From the very beginning of their time together, Jesus called his disciples to a life apart from the crowd. He called them to great purpose and meaning, promising to make them "fishers of men." But even before that, He called them into a relationship with Him. He extended to them the grace of His fellowship, His love, His instruction. With them He was patient, encouraging, loving, and forgiving. His whole relationship with them was built on the foundation of intimate friendship. He gave them the gift of Himself. And then He asked them to pass along that gift to the world.
We see this more and more clearly as Jesus' relationship with the disciples progressed. He wanted them to be His representatives on earth, to tell everyone the gospel of the kingdom of his Father. But He wanted them to do it through His strength and grace, not through their own power. And this was where Peter got it wrong.
Peter was a strong, active man. He was used to making decisions, being dependable. It was natural for him to assume that by his great effort he would "help" the Lord get his message to the world. Yet Jesus, knowing the need of Peter's heart, allowed him to find out differently. He allowed Peter to fail spectacularly so he would finally understand that grace was the key to serving God and his kingdom. Not by his own strength and courage, but only by God's constant grace and mercy would Peter be able to deliver Jesus' message to the world—a message that would then be wrapped in the grace and mercy he had come to know so well.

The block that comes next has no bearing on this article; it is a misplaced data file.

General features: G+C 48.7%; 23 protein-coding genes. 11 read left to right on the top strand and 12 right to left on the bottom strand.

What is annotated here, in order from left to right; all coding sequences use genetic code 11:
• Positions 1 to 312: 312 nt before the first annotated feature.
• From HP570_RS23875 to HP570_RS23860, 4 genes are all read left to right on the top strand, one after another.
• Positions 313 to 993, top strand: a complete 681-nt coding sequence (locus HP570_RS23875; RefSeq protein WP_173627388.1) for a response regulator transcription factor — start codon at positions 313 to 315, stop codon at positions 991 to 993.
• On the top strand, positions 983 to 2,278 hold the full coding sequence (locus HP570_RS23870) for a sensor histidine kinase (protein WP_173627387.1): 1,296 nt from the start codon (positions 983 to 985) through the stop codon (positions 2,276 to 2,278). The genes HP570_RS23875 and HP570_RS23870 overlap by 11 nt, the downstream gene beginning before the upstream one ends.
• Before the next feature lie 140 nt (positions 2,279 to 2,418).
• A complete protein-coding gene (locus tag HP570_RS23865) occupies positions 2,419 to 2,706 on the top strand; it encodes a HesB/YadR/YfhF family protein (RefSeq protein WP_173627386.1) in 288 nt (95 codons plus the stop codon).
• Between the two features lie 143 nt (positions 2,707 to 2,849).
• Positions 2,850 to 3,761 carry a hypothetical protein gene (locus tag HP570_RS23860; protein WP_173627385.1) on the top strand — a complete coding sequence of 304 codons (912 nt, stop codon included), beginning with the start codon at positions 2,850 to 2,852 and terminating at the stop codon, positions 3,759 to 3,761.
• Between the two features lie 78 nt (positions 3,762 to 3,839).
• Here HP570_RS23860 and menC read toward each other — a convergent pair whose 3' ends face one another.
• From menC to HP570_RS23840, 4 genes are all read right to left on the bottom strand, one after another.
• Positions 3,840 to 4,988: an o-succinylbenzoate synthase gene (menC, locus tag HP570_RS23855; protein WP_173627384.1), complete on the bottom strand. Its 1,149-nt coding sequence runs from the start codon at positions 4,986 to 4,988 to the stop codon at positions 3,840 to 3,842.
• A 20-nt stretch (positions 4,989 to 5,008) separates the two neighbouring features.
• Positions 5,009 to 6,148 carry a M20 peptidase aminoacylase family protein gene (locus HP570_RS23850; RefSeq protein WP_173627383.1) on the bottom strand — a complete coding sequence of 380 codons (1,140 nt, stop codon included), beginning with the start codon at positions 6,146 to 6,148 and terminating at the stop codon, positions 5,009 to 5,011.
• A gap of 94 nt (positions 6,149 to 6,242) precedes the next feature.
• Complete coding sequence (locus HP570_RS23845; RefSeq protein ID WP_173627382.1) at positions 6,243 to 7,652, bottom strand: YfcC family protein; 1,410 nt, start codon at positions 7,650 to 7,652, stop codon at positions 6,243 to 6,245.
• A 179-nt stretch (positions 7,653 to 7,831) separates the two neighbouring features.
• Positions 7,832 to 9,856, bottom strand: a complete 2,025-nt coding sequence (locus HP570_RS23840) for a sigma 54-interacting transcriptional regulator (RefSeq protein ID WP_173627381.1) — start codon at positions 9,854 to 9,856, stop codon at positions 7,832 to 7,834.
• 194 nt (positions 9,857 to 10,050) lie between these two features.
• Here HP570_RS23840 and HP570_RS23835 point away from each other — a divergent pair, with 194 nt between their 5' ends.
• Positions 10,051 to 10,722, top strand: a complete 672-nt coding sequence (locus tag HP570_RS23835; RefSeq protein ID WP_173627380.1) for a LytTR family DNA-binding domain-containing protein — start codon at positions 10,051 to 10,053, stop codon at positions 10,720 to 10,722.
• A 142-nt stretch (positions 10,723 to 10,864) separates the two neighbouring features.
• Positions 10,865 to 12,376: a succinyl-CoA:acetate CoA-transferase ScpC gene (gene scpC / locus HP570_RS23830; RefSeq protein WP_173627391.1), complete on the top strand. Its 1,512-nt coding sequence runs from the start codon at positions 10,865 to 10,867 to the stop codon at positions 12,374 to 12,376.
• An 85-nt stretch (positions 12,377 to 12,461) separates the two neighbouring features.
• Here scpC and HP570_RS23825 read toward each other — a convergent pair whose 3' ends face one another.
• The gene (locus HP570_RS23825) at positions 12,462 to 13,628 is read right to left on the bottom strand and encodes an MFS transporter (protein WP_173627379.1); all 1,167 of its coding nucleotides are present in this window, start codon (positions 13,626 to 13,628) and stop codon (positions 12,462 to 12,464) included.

As mothers, I believe, we are called to take this lesson of grace to heart. Like Jesus, we are to draw our own children to a life apart from the rest of the crowd. Each of us is designed by God to whisper his words to the hearts of our children so they will feel the call of God in their own lives to become fishers of men." Yet we must always remember that our children, like Peter, will never be perfect. Each of them needs for us, like Jesus, to extend to him or her the gift of constant love, grace, and forgiveness. And we can only do this by relying continually on the grace of our own relationship with the Lord.
When we do this, we will live out the definition of grace and love in such a way that our message will be written on their hearts. They will understand that the God who calls them to a great task will stay with them as they strive to complete it. They will know He gives them the strength and encouragement they need—and the grace to pick themselves up when they fall. And they will know all this in part because of the hands-on grace they have experienced at home.